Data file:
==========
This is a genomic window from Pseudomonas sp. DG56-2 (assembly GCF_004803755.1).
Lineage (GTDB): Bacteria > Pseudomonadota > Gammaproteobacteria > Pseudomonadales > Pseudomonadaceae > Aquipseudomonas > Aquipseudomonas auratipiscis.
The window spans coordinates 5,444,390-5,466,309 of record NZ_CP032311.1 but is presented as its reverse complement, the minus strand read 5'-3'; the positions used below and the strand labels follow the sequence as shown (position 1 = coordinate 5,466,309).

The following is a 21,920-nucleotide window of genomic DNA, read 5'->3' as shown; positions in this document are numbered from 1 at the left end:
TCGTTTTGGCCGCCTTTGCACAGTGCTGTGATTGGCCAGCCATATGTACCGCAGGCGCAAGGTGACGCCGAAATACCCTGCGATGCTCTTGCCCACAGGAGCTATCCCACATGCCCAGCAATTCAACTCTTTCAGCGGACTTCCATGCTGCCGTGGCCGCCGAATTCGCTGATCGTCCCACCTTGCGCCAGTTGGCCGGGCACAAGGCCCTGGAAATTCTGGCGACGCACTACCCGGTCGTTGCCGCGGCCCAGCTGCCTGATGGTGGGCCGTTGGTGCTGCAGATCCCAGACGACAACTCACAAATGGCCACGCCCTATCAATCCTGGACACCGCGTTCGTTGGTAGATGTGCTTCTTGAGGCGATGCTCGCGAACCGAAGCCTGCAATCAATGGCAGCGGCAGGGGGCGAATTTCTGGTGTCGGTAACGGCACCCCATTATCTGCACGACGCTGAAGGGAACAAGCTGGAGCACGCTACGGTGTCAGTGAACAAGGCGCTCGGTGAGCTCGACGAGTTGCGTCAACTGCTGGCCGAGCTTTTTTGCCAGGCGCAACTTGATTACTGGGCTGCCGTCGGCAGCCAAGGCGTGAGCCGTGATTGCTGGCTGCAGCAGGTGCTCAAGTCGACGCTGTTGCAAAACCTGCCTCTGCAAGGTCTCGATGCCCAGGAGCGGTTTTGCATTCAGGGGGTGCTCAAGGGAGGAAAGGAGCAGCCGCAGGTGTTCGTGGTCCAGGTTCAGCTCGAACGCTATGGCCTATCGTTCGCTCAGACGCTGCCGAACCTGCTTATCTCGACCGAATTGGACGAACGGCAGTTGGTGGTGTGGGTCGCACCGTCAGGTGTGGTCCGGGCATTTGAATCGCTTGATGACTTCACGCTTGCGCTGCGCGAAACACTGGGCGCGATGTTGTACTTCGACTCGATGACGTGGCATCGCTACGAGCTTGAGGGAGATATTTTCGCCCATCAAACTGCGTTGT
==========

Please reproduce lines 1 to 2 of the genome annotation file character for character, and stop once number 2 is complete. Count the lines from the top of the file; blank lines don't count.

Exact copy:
This is a genomic window from Pseudomonas sp. DG56-2 (assembly GCF_004803755.1).
Lineage (GTDB): Bacteria > Pseudomonadota > Gammaproteobacteria > Pseudomonadales > Pseudomonadaceae > Aquipseudomonas > Aquipseudomonas auratipiscis.